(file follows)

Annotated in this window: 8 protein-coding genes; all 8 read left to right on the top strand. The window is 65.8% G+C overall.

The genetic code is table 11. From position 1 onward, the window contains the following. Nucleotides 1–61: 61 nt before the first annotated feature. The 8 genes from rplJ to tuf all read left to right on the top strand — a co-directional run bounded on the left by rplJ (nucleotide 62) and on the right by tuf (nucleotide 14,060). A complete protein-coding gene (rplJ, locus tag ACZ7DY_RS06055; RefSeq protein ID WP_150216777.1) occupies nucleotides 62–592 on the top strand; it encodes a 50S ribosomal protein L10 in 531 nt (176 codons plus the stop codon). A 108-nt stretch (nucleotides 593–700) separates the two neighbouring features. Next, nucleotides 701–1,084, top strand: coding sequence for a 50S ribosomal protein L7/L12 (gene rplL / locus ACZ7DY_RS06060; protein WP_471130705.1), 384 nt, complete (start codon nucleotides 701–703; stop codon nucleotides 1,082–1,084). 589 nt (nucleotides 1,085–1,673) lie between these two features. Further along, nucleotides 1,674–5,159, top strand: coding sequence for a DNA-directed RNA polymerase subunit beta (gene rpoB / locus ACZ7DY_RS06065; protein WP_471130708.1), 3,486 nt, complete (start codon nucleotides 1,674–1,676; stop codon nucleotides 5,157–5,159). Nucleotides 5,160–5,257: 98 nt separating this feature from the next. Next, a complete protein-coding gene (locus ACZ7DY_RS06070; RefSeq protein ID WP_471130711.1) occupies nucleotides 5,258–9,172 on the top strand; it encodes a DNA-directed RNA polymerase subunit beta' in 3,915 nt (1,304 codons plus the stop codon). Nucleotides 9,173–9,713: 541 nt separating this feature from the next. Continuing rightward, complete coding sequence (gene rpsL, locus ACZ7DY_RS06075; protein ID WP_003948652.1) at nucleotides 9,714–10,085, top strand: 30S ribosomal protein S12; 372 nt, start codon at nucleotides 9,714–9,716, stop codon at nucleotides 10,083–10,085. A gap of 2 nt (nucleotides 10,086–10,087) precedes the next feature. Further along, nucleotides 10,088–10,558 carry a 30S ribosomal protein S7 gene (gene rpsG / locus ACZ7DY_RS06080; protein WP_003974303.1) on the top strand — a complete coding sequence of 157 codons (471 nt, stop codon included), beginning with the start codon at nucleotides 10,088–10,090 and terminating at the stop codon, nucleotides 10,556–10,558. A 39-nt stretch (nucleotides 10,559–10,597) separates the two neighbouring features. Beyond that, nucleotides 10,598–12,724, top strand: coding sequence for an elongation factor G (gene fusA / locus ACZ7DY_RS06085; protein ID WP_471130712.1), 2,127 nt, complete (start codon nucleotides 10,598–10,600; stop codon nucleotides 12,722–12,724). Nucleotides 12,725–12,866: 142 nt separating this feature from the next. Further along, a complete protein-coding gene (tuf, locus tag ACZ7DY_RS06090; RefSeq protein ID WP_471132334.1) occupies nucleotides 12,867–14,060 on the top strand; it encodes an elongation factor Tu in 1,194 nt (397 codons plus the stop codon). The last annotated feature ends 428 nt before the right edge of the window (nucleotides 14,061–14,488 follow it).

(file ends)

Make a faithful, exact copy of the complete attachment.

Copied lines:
Annotated in this window: 8 protein-coding genes; all 8 read left to right on the top strand. The window is 65.8% G+C overall.

The genetic code is table 11. From position 1 onward, the window contains the following. Nucleotides 1–61: 61 nt before the first annotated feature. The 8 genes from rplJ to tuf all read left to right on the top strand — a co-directional run bounded on the left by rplJ (nucleotide 62) and on the right by tuf (nucleotide 14,060). A complete protein-coding gene (rplJ, locus tag ACZ7DY_RS06055; RefSeq protein ID WP_150216777.1) occupies nucleotides 62–592 on the top strand; it encodes a 50S ribosomal protein L10 in 531 nt (176 codons plus the stop codon). A 108-nt stretch (nucleotides 593–700) separates the two neighbouring features. Next, nucleotides 701–1,084, top strand: coding sequence for a 50S ribosomal protein L7/L12 (gene rplL / locus ACZ7DY_RS06060; protein WP_471130705.1), 384 nt, complete (start codon nucleotides 701–703; stop codon nucleotides 1,082–1,084). 589 nt (nucleotides 1,085–1,673) lie between these two features. Further along, nucleotides 1,674–5,159, top strand: coding sequence for a DNA-directed RNA polymerase subunit beta (gene rpoB / locus ACZ7DY_RS06065; protein WP_471130708.1), 3,486 nt, complete (start codon nucleotides 1,674–1,676; stop codon nucleotides 5,157–5,159). Nucleotides 5,160–5,257: 98 nt separating this feature from the next. Next, a complete protein-coding gene (locus ACZ7DY_RS06070; RefSeq protein ID WP_471130711.1) occupies nucleotides 5,258–9,172 on the top strand; it encodes a DNA-directed RNA polymerase subunit beta' in 3,915 nt (1,304 codons plus the stop codon). Nucleotides 9,173–9,713: 541 nt separating this feature from the next. Continuing rightward, complete coding sequence (gene rpsL, locus ACZ7DY_RS06075; protein ID WP_003948652.1) at nucleotides 9,714–10,085, top strand: 30S ribosomal protein S12; 372 nt, start codon at nucleotides 9,714–9,716, stop codon at nucleotides 10,083–10,085. A gap of 2 nt (nucleotides 10,086–10,087) precedes the next feature. Further along, nucleotides 10,088–10,558 carry a 30S ribosomal protein S7 gene (gene rpsG / locus ACZ7DY_RS06080; protein WP_003974303.1) on the top strand — a complete coding sequence of 157 codons (471 nt, stop codon included), beginning with the start codon at nucleotides 10,088–10,090 and terminating at the stop codon, nucleotides 10,556–10,558. A 39-nt stretch (nucleotides 10,559–10,597) separates the two neighbouring features. Beyond that, nucleotides 10,598–12,724, top strand: coding sequence for an elongation factor G (gene fusA / locus ACZ7DY_RS06085; protein ID WP_471130712.1), 2,127 nt, complete (start codon nucleotides 10,598–10,600; stop codon nucleotides 12,722–12,724). Nucleotides 12,725–12,866: 142 nt separating this feature from the next. Further along, a complete protein-coding gene (tuf, locus tag ACZ7DY_RS06090; RefSeq protein ID WP_471132334.1) occupies nucleotides 12,867–14,060 on the top strand; it encodes an elongation factor Tu in 1,194 nt (397 codons plus the stop codon). The last annotated feature ends 428 nt before the right edge of the window (nucleotides 14,061–14,488 follow it).